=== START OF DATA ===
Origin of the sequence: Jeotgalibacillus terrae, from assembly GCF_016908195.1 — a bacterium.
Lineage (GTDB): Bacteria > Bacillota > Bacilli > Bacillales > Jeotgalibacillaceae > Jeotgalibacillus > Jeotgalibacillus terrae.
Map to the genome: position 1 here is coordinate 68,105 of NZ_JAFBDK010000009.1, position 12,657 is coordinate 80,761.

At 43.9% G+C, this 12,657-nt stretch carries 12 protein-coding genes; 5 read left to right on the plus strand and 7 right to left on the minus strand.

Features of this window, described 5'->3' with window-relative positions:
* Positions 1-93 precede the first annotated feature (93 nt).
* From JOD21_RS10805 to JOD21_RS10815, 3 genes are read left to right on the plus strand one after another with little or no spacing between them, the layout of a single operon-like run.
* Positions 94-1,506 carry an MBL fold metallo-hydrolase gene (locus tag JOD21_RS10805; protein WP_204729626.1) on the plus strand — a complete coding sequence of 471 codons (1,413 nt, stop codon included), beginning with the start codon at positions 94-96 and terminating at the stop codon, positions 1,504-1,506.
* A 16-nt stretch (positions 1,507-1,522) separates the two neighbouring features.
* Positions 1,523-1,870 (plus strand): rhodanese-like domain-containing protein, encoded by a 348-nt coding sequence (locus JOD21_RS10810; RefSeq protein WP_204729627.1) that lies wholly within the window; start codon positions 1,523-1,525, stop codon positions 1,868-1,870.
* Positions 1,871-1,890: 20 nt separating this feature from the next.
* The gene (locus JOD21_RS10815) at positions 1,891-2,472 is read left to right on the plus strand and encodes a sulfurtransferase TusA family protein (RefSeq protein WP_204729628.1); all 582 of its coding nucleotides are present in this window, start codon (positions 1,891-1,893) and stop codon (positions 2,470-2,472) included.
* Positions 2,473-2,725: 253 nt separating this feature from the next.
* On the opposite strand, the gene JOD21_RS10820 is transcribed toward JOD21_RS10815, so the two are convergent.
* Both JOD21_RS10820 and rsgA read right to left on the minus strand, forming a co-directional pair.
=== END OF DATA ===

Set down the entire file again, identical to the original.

Origin of the sequence: Jeotgalibacillus terrae, from assembly GCF_016908195.1 — a bacterium.
Lineage (GTDB): Bacteria > Bacillota > Bacilli > Bacillales > Jeotgalibacillaceae > Jeotgalibacillus > Jeotgalibacillus terrae.
Map to the genome: position 1 here is coordinate 68,105 of NZ_JAFBDK010000009.1, position 12,657 is coordinate 80,761.

At 43.9% G+C, this 12,657-nt stretch carries 12 protein-coding genes; 5 read left to right on the plus strand and 7 right to left on the minus strand.

Features of this window, described 5'->3' with window-relative positions:
* Positions 1-93 precede the first annotated feature (93 nt).
* From JOD21_RS10805 to JOD21_RS10815, 3 genes are read left to right on the plus strand one after another with little or no spacing between them, the layout of a single operon-like run.
* Positions 94-1,506 carry an MBL fold metallo-hydrolase gene (locus tag JOD21_RS10805; protein WP_204729626.1) on the plus strand — a complete coding sequence of 471 codons (1,413 nt, stop codon included), beginning with the start codon at positions 94-96 and terminating at the stop codon, positions 1,504-1,506.
* A 16-nt stretch (positions 1,507-1,522) separates the two neighbouring features.
* Positions 1,523-1,870 (plus strand): rhodanese-like domain-containing protein, encoded by a 348-nt coding sequence (locus JOD21_RS10810; RefSeq protein WP_204729627.1) that lies wholly within the window; start codon positions 1,523-1,525, stop codon positions 1,868-1,870.
* Positions 1,871-1,890: 20 nt separating this feature from the next.
* The gene (locus JOD21_RS10815) at positions 1,891-2,472 is read left to right on the plus strand and encodes a sulfurtransferase TusA family protein (RefSeq protein WP_204729628.1); all 582 of its coding nucleotides are present in this window, start codon (positions 1,891-1,893) and stop codon (positions 2,470-2,472) included.
* Positions 2,473-2,725: 253 nt separating this feature from the next.
* On the opposite strand, the gene JOD21_RS10820 is transcribed toward JOD21_RS10815, so the two are convergent.
* Both JOD21_RS10820 and rsgA read right to left on the minus strand, forming a co-directional pair.